If you decide to embark on the graduate studies journey, you may find yourself telling stories. Stories about ideas, stories about science, stories about stories. You will focus and research until late hours of the night to find that piece of information, to fill that gap in the narrative. You will crumple a whole chapter that isn’t working and restart from scratch. And one day, you’ll have in your hand the final version, and you will share it with the world, placing one more tile in the ever-growing mural that is scientific knowledge. This week, we’ll be hearing from Kirsten Sanford, whose central passion in life is to take this constantly evolving patchwork of questions, results and publications and make it understandable to an audience as vast as possible.

Kirsten (Dr. Kiki) Sanford is a science communicator with over 15 years of experience in media, science journalism, and informal science education. She received a BS degree in Wildlife, Fisheries, and Conservation Biology, and a PhD in Neurophysiology from UC Davis before transitioning into a career focused on translating scientific research to various audiences and helping scientists in their communications efforts. In 2015, Dr. Kiki founded Broader Impacts Productions, a boutique production agency dedicated to science storytelling. Additionally, she founded, produces, and hosts the This Week in Science (TWIS) podcast, a weekly live show that covers a multitude of science topics in a talk-show format, and is also the VP of Public Relations for Science Talk, a non-profit science communication organization.

What you’ll learn about in this episode:

  • The value of investing time on your broader interests while staying focused on your research subject
  • How internships can jump-start your career transition through networking and opportunities, but also as a platform to learn new, specialized skills organically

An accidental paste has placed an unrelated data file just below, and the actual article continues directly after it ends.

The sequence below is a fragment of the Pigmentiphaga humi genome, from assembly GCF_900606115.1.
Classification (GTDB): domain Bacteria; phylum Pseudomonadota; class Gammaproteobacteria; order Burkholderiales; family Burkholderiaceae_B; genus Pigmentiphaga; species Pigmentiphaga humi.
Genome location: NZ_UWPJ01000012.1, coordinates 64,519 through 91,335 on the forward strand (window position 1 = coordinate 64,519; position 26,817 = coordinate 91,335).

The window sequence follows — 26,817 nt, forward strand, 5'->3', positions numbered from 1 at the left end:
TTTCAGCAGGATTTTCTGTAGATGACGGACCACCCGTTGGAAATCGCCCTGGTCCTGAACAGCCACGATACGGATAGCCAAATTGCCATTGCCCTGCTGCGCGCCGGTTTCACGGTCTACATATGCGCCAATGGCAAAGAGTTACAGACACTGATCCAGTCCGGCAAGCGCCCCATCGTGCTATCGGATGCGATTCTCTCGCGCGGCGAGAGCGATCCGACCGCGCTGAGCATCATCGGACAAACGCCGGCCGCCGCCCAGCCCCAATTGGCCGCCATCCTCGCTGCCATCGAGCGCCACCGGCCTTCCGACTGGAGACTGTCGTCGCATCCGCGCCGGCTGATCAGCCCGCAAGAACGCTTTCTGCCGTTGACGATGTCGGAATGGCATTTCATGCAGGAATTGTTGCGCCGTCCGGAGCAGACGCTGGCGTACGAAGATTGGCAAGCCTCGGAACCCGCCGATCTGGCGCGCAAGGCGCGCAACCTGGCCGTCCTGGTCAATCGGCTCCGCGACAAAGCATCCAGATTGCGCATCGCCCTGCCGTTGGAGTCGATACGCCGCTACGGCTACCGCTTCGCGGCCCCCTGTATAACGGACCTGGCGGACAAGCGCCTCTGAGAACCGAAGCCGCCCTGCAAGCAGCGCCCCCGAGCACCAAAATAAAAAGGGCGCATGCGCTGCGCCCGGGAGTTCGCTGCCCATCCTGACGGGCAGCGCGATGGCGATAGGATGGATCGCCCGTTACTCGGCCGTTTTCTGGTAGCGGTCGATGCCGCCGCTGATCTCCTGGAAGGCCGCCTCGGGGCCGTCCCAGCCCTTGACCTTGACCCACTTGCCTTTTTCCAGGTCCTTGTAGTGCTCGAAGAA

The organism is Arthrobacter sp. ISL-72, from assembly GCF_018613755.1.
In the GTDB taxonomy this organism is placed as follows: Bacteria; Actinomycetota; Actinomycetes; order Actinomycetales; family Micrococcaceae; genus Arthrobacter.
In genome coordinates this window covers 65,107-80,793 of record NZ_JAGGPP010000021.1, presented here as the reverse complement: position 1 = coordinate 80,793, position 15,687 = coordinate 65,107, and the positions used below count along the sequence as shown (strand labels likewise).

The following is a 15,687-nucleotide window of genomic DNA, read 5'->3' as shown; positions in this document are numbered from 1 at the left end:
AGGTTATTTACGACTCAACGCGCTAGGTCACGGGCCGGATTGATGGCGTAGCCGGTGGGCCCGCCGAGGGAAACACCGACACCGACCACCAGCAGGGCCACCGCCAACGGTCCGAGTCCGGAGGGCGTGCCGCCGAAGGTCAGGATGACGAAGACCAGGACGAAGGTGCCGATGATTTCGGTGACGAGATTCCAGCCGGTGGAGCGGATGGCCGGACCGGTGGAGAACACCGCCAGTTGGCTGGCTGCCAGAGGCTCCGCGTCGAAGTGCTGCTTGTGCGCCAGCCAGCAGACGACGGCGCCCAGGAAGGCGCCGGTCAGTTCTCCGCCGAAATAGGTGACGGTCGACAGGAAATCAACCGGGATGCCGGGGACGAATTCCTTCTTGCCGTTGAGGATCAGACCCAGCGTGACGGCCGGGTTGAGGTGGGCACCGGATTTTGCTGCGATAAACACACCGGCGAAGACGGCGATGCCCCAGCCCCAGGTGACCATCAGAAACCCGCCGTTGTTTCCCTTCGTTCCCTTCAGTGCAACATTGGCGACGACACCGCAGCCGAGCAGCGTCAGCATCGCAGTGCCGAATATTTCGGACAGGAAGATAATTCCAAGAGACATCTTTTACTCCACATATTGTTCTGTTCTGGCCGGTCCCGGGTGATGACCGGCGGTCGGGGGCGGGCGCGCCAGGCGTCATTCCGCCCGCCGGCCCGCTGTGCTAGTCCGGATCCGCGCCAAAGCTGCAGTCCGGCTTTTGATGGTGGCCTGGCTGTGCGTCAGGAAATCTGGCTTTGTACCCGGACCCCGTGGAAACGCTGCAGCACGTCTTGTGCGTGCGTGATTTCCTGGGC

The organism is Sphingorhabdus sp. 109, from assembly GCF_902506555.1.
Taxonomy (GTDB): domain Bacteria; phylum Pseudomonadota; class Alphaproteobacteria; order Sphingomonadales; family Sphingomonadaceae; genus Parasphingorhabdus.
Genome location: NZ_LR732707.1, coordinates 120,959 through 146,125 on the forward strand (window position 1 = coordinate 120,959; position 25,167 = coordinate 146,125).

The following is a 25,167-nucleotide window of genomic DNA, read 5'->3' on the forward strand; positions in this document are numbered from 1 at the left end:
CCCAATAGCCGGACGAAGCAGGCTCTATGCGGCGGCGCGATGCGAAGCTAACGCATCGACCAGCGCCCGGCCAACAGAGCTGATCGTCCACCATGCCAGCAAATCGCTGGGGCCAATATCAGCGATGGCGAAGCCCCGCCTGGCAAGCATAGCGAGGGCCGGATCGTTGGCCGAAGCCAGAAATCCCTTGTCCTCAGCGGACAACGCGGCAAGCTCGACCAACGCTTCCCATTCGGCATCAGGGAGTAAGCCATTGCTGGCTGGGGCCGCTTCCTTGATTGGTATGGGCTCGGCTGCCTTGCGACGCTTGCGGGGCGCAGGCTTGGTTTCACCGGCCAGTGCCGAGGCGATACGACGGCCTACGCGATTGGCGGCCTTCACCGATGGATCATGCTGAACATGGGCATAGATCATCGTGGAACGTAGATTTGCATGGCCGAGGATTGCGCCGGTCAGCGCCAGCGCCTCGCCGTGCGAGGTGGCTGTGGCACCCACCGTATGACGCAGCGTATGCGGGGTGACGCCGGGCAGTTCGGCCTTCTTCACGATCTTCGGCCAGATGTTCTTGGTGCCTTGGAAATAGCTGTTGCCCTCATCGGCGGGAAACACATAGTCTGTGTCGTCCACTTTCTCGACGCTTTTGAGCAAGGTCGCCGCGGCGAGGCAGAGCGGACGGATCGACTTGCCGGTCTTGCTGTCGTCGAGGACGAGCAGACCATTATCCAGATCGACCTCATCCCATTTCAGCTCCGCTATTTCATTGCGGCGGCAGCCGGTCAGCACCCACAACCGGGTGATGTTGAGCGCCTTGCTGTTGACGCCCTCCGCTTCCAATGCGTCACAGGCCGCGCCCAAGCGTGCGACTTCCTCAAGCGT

• The importance of observing, listening, and asking questions when you have the chance, when surrounded by people who work in your domain of interest
  • How your graduate research project management and learning skills translate into your post-MSc or Post-PhD career
  • How starting a student club or group can set you up for your professional future

This episode’s pearls of wisdom:

“I was able to pick things up and still try to pick new things up even though technology keeps moving forward – “Oh, I have to learn this new skill, I have to do this new thing…” – that is grad school! Every time you want to add a new technique to your studies to be able to ask a certain question, you learn something new. This mindset, you learn as a student – that you can always learn something.”

“Impostor syndrome is something that we are hearing about a lot these days. Just know that if you are in graduate school, you have gotten there for a very good reason, and you are a capable, intelligent human being.”

“Find other people that you can connect with. I think that number 1 – humans are social beings, and if we keep all these things to ourselves, it’s damaging, in the end, and we need to be able to connect with other people about these thoughts of this thing we’re attempting, you know? Graduate school is a long and arduous adventure and you’re not always going to feel like you’re winning. It’s not always winning – there’s a lot of losing, there’s a lot of failure, and it makes you feel really bad, and it makes you doubt yourself. So find other people. If you don’t have a great relationship with your PI, find other grad students, find other advisors – you need to search for those people. Sometimes they come to you, but you need to be willing to open your eyes and see them as a possible connection.”

“Pay attention to opportunities, pay attention to the world around you so you see the opportunities and are able to act on them if it’s something that you want.”

“Don’t be afraid to try – try a new thing. It doesn’t mean take a job, fully jump into it all the way. Try it – take a taste, right? See if you like writing, see if you like doing podcasting, see if you like making videos. Take a class, do a weekend workshop, find some little way to learn about the thing that you want to do and find out if it really is what you like. Don’t be afraid to try.”

Dr. Kiki’s links: TWIS.org; Twitter: @drkiki@jacksonfly@blairsmenagerie; AAAS mass media fellowship; Facebook.com/ThisWeekinScience, Facebook.com/DrKiki, Facebook.com/broaderimpactspro; LinkedIn.com/in/kirstensanford/.

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